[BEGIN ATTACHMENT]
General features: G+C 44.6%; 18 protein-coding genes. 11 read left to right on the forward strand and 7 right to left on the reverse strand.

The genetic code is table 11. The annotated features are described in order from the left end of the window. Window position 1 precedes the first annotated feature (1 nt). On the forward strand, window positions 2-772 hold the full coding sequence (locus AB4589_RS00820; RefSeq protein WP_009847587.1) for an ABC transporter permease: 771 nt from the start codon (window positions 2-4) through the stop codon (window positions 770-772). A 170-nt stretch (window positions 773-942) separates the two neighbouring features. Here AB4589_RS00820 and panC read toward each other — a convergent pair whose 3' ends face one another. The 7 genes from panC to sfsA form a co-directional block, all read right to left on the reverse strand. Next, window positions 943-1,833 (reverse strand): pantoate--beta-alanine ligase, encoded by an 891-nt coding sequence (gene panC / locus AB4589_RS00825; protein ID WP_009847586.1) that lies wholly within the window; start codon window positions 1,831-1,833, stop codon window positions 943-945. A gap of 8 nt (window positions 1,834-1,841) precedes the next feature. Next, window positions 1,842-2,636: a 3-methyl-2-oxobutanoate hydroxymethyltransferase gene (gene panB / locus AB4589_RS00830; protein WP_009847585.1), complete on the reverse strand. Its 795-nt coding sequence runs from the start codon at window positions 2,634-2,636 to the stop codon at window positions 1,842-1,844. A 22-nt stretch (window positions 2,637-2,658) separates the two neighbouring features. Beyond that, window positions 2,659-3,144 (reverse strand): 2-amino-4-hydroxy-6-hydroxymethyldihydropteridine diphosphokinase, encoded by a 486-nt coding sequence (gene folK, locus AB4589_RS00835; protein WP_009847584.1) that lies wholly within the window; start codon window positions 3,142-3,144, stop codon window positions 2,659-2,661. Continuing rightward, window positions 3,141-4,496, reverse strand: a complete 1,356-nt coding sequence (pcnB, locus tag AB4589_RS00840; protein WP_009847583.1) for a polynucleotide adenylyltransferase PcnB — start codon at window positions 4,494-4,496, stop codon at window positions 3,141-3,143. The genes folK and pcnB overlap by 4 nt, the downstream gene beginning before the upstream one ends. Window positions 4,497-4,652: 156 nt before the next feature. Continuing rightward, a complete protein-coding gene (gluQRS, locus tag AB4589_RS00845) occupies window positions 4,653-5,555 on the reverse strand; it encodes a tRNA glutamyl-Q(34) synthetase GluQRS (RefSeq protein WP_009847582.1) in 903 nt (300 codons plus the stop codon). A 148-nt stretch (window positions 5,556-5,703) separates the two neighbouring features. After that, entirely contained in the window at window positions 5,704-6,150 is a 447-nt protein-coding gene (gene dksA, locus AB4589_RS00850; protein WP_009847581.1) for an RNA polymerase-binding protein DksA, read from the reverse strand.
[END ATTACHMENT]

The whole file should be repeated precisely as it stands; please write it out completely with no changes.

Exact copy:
General features: G+C 44.6%; 18 protein-coding genes. 11 read left to right on the forward strand and 7 right to left on the reverse strand.

The genetic code is table 11. The annotated features are described in order from the left end of the window. Window position 1 precedes the first annotated feature (1 nt). On the forward strand, window positions 2-772 hold the full coding sequence (locus AB4589_RS00820; RefSeq protein WP_009847587.1) for an ABC transporter permease: 771 nt from the start codon (window positions 2-4) through the stop codon (window positions 770-772). A 170-nt stretch (window positions 773-942) separates the two neighbouring features. Here AB4589_RS00820 and panC read toward each other — a convergent pair whose 3' ends face one another. The 7 genes from panC to sfsA form a co-directional block, all read right to left on the reverse strand. Next, window positions 943-1,833 (reverse strand): pantoate--beta-alanine ligase, encoded by an 891-nt coding sequence (gene panC / locus AB4589_RS00825; protein ID WP_009847586.1) that lies wholly within the window; start codon window positions 1,831-1,833, stop codon window positions 943-945. A gap of 8 nt (window positions 1,834-1,841) precedes the next feature. Next, window positions 1,842-2,636: a 3-methyl-2-oxobutanoate hydroxymethyltransferase gene (gene panB / locus AB4589_RS00830; protein WP_009847585.1), complete on the reverse strand. Its 795-nt coding sequence runs from the start codon at window positions 2,634-2,636 to the stop codon at window positions 1,842-1,844. A 22-nt stretch (window positions 2,637-2,658) separates the two neighbouring features. Beyond that, window positions 2,659-3,144 (reverse strand): 2-amino-4-hydroxy-6-hydroxymethyldihydropteridine diphosphokinase, encoded by a 486-nt coding sequence (gene folK, locus AB4589_RS00835; protein WP_009847584.1) that lies wholly within the window; start codon window positions 3,142-3,144, stop codon window positions 2,659-2,661. Continuing rightward, window positions 3,141-4,496, reverse strand: a complete 1,356-nt coding sequence (pcnB, locus tag AB4589_RS00840; protein WP_009847583.1) for a polynucleotide adenylyltransferase PcnB — start codon at window positions 4,494-4,496, stop codon at window positions 3,141-3,143. The genes folK and pcnB overlap by 4 nt, the downstream gene beginning before the upstream one ends. Window positions 4,497-4,652: 156 nt before the next feature. Continuing rightward, a complete protein-coding gene (gluQRS, locus tag AB4589_RS00845) occupies window positions 4,653-5,555 on the reverse strand; it encodes a tRNA glutamyl-Q(34) synthetase GluQRS (RefSeq protein WP_009847582.1) in 903 nt (300 codons plus the stop codon). A 148-nt stretch (window positions 5,556-5,703) separates the two neighbouring features. After that, entirely contained in the window at window positions 5,704-6,150 is a 447-nt protein-coding gene (gene dksA, locus AB4589_RS00850; protein WP_009847581.1) for an RNA polymerase-binding protein DksA, read from the reverse strand.